In her book, The Secret Thoughts of an Unlikely Convert, Rosaria Butterfield says, “We are the stories we tell.” Our lives, not just our words, are telling a story. I want to be a great storyteller. I want my story to proclaim God’s power perfected in my weakness (2 Corinthians 12:9). I also want the themes of redeeming love and grace-fueled obedience to anchor my story.
About four years ago, God showed me great grace in opening my eyes to my own hypocrisy. I was able to quote any verse about God’s concern for vulnerable people. I could teach Bible studies about God’s command in James 1:27 to visit orphans and widows in their affliction. But what I could not do is present any evidence that I was obeying God’s Word concerning the vulnerable. He then led me to repentance and began to stir my heart to obedience. By His grace, He made me an orphan advocate. He’s given me a voice to use on their behalf (Proverbs 31:8). He sends me to visit them in children’s homes and share the gospel. He’s using my family to welcome a child into our home through adoption. He changed my story to validate my words.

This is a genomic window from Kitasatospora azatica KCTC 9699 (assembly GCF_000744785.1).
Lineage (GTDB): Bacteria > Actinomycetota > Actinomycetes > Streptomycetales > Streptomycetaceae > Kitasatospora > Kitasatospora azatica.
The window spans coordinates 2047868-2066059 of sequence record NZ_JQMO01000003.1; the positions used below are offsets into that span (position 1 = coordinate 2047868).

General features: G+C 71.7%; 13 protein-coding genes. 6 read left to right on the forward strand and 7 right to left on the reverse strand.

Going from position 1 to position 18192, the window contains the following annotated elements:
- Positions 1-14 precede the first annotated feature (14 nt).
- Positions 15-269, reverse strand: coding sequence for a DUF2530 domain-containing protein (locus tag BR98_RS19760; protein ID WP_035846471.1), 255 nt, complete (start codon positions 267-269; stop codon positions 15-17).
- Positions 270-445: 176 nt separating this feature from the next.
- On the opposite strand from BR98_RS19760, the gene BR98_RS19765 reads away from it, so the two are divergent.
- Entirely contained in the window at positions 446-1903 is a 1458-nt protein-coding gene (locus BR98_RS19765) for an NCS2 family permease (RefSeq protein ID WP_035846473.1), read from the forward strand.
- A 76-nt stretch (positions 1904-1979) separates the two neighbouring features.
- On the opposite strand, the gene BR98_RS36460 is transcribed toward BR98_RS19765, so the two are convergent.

It’s easy to tell a story; it’s harder to be our stories. It’s also harder to exhibit authenticity. Often, we declare something with our words but contradict it through our actions. Titus 1:16 says, “They profess to know God, but they deny Him by their works. They are detestable, disobedient, unfit for any good work.” The words we speak should translate seamlessly into the deeds we do. If we say we love God, we should live the kind of lives that express that through actionable obedience (John 14:15). We love through our deeds, not our words (1 John 3:18). Obedience requires action.
Does your life tell the same story that your words do?